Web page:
Your organization’s workplace demographics tell a story. It’s a story about access and opportunity, a story about diversity, a story about our changing societal norms and attitudes. It’s a story about your organization’s values, about your industry and your place in it, about where you’ve come from and where you’re going.
It’s also increasingly a story about workplace injuries and workers’ compensation costs.
That’s according to a new study by the National Council on Compensation Insurance. Titled “Changing Workforce Demographics and Workplace Injury Frequency,” the study looked at 10 years of data and found significant correlations between the kinds of people present in a workplace and the types of incidents that occur.
Risk & Insurance reports that “NCCI examined injury trends between 2006 and 2017, breaking down the data by industry sector, age, and gender,” with patterns “suggest[ing] that the contrast in injuries across demographic characteristics is worth closer attention.”
Specifically, NCCI’s findings show that compared to their younger colleagues, older workers are as likely or more to experience falls, slips, and other injuries:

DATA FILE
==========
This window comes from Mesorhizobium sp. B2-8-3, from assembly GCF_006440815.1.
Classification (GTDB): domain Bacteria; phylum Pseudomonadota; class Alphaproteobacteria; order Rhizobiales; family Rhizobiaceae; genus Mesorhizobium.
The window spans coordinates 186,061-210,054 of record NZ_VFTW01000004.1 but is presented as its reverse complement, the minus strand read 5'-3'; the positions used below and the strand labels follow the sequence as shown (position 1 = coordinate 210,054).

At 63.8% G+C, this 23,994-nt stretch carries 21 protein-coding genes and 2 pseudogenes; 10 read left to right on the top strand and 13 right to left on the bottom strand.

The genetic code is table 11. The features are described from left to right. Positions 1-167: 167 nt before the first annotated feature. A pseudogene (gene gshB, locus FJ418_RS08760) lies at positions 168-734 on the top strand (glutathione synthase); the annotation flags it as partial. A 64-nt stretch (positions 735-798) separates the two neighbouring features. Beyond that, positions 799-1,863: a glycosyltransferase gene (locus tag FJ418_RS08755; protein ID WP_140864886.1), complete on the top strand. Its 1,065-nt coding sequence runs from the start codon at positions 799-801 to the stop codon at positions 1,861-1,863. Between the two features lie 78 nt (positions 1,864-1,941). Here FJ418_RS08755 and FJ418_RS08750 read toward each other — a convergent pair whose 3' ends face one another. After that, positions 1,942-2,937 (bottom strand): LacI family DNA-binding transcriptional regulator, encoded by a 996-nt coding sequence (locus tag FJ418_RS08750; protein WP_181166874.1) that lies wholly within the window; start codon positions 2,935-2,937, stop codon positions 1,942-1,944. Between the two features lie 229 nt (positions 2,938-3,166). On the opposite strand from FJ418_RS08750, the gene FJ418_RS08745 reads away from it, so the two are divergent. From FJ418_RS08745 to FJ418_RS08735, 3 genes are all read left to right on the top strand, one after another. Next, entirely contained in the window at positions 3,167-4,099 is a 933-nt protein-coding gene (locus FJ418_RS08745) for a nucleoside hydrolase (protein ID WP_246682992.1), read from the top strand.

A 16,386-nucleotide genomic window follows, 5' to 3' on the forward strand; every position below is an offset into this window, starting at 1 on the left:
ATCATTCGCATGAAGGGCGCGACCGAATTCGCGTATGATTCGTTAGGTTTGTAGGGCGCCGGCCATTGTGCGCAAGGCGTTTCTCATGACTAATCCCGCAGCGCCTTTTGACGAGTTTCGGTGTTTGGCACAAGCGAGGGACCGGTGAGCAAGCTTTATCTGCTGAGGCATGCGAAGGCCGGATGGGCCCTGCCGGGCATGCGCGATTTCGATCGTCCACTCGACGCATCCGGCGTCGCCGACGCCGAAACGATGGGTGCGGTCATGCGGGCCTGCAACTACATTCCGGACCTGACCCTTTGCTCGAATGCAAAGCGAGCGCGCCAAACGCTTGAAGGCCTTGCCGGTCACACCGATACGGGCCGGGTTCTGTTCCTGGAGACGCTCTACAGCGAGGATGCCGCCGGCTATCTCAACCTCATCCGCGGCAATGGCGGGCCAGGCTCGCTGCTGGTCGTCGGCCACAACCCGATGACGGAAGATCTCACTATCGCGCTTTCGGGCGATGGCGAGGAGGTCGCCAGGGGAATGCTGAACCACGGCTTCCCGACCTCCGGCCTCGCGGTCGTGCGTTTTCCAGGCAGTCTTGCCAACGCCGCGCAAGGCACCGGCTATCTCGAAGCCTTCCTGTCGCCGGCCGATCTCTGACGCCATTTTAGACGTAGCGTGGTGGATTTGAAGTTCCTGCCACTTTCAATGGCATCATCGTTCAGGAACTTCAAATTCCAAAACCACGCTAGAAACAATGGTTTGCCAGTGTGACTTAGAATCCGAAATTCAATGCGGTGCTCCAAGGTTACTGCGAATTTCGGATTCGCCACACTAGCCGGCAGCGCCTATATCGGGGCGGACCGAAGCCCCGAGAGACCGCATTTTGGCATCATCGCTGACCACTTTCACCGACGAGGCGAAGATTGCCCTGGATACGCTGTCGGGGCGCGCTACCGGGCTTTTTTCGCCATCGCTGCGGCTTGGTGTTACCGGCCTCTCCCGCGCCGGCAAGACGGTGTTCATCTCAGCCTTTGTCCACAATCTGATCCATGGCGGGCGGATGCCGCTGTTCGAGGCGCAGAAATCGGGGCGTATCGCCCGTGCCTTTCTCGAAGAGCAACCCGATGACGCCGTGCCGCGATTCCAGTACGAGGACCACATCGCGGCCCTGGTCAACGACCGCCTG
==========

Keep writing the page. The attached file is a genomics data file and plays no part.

“In 2006, incidence rates were successively higher for younger age categories. Since 2006, workers in the two younger categories have had larger frequency declines. In 2017, workers aged 25–44 became the group with the lowest incidence rates, in part due to an uptick for workers aged 65 and older. Workers aged 16–24 had similar frequency to workers aged 45–64.”
The study also revealed data trends related to gender. Although “injury rates for men remain higher than for women, mostly because of gender disparity in high-risk sectors like construction,” the difference appears to be shrinking. Injuries that were 34% more common for men in 2006 were only 17% more common in 2017. R&I advises you to use this data to your advantage—e.g. “to mine [your] claim data to identify demographic trends worth addressing, such as an increased focus on floor safety for walking surfaces.” Associate editor Michelle Kerr writes:
“An employer that, for instance, can’t swing a full safety shoe program for its workers in this year’s budget might instead develop a pilot shoe program for departments with higher concentrations of older, female employees—the highest risk group. Or a manufacturer might overhaul its training module on avoiding contact with objects or equipment in order to better appeal to the men and younger workers who are at elevated risk.”
To access the complete NCCI report, click here.